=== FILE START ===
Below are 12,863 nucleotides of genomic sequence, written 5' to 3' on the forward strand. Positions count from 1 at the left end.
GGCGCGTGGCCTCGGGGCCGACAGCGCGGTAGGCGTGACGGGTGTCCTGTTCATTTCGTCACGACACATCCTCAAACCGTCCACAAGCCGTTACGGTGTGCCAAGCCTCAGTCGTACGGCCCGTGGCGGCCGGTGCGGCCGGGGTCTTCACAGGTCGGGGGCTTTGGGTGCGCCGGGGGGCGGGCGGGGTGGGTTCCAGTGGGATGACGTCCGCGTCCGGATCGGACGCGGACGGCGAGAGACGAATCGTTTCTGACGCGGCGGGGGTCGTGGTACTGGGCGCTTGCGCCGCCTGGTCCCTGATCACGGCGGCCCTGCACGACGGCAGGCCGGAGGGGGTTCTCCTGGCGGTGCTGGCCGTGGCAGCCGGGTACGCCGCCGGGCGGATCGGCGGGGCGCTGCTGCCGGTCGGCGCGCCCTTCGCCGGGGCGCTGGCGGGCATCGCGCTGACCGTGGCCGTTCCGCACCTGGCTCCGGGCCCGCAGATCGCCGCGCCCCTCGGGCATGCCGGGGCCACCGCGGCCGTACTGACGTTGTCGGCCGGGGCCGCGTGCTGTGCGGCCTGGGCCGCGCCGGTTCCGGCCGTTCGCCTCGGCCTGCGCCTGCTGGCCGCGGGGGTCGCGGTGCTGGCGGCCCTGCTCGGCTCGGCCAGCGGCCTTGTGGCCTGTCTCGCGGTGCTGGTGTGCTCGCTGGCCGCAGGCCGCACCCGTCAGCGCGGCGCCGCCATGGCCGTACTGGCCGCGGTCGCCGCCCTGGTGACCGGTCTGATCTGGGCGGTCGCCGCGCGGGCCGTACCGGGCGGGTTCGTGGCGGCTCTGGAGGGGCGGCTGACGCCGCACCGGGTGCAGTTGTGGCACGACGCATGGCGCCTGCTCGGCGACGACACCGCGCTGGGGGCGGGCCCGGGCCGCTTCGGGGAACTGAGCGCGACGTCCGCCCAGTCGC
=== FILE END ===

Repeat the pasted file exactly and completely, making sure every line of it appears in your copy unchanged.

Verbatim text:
Below are 12,863 nucleotides of genomic sequence, written 5' to 3' on the forward strand. Positions count from 1 at the left end.
GGCGCGTGGCCTCGGGGCCGACAGCGCGGTAGGCGTGACGGGTGTCCTGTTCATTTCGTCACGACACATCCTCAAACCGTCCACAAGCCGTTACGGTGTGCCAAGCCTCAGTCGTACGGCCCGTGGCGGCCGGTGCGGCCGGGGTCTTCACAGGTCGGGGGCTTTGGGTGCGCCGGGGGGCGGGCGGGGTGGGTTCCAGTGGGATGACGTCCGCGTCCGGATCGGACGCGGACGGCGAGAGACGAATCGTTTCTGACGCGGCGGGGGTCGTGGTACTGGGCGCTTGCGCCGCCTGGTCCCTGATCACGGCGGCCCTGCACGACGGCAGGCCGGAGGGGGTTCTCCTGGCGGTGCTGGCCGTGGCAGCCGGGTACGCCGCCGGGCGGATCGGCGGGGCGCTGCTGCCGGTCGGCGCGCCCTTCGCCGGGGCGCTGGCGGGCATCGCGCTGACCGTGGCCGTTCCGCACCTGGCTCCGGGCCCGCAGATCGCCGCGCCCCTCGGGCATGCCGGGGCCACCGCGGCCGTACTGACGTTGTCGGCCGGGGCCGCGTGCTGTGCGGCCTGGGCCGCGCCGGTTCCGGCCGTTCGCCTCGGCCTGCGCCTGCTGGCCGCGGGGGTCGCGGTGCTGGCGGCCCTGCTCGGCTCGGCCAGCGGCCTTGTGGCCTGTCTCGCGGTGCTGGTGTGCTCGCTGGCCGCAGGCCGCACCCGTCAGCGCGGCGCCGCCATGGCCGTACTGGCCGCGGTCGCCGCCCTGGTGACCGGTCTGATCTGGGCGGTCGCCGCGCGGGCCGTACCGGGCGGGTTCGTGGCGGCTCTGGAGGGGCGGCTGACGCCGCACCGGGTGCAGTTGTGGCACGACGCATGGCGCCTGCTCGGCGACGACACCGCGCTGGGGGCGGGCCCGGGCCGCTTCGGGGAACTGAGCGCGACGTCCGCCCAGTCGC